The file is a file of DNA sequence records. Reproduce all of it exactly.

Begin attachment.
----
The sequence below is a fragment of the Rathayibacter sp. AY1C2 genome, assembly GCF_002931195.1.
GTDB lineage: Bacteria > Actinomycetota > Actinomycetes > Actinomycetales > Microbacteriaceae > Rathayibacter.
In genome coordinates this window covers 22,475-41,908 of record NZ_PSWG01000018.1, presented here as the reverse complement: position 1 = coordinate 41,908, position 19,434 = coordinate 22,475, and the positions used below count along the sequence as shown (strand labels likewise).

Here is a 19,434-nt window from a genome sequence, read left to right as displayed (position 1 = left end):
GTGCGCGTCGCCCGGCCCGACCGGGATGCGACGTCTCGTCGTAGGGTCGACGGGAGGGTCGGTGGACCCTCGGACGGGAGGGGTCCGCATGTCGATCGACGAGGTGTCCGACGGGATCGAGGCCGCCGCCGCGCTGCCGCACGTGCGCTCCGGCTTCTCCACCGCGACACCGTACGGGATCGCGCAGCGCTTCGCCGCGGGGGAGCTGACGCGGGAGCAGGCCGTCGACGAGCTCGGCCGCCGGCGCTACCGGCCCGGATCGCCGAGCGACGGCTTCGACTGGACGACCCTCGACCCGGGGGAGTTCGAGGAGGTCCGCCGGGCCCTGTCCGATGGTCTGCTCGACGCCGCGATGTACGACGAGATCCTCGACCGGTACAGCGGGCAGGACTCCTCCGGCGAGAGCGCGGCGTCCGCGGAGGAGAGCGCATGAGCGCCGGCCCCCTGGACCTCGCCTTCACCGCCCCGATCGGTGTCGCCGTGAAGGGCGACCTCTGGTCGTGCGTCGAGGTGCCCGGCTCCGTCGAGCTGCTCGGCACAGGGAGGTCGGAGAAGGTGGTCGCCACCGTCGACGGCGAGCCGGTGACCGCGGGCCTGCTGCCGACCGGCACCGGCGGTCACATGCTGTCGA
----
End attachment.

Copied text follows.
The sequence below is a fragment of the Rathayibacter sp. AY1C2 genome, assembly GCF_002931195.1.
GTDB lineage: Bacteria > Actinomycetota > Actinomycetes > Actinomycetales > Microbacteriaceae > Rathayibacter.
In genome coordinates this window covers 22,475-41,908 of record NZ_PSWG01000018.1, presented here as the reverse complement: position 1 = coordinate 41,908, position 19,434 = coordinate 22,475, and the positions used below count along the sequence as shown (strand labels likewise).

Here is a 19,434-nt window from a genome sequence, read left to right as displayed (position 1 = left end):
GTGCGCGTCGCCCGGCCCGACCGGGATGCGACGTCTCGTCGTAGGGTCGACGGGAGGGTCGGTGGACCCTCGGACGGGAGGGGTCCGCATGTCGATCGACGAGGTGTCCGACGGGATCGAGGCCGCCGCCGCGCTGCCGCACGTGCGCTCCGGCTTCTCCACCGCGACACCGTACGGGATCGCGCAGCGCTTCGCCGCGGGGGAGCTGACGCGGGAGCAGGCCGTCGACGAGCTCGGCCGCCGGCGCTACCGGCCCGGATCGCCGAGCGACGGCTTCGACTGGACGACCCTCGACCCGGGGGAGTTCGAGGAGGTCCGCCGGGCCCTGTCCGATGGTCTGCTCGACGCCGCGATGTACGACGAGATCCTCGACCGGTACAGCGGGCAGGACTCCTCCGGCGAGAGCGCGGCGTCCGCGGAGGAGAGCGCATGAGCGCCGGCCCCCTGGACCTCGCCTTCACCGCCCCGATCGGTGTCGCCGTGAAGGGCGACCTCTGGTCGTGCGTCGAGGTGCCCGGCTCCGTCGAGCTGCTCGGCACAGGGAGGTCGGAGAAGGTGGTCGCCACCGTCGACGGCGAGCCGGTGACCGCGGGCCTGCTGCCGACCGGCACCGGCGGTCACATGCTGTCGA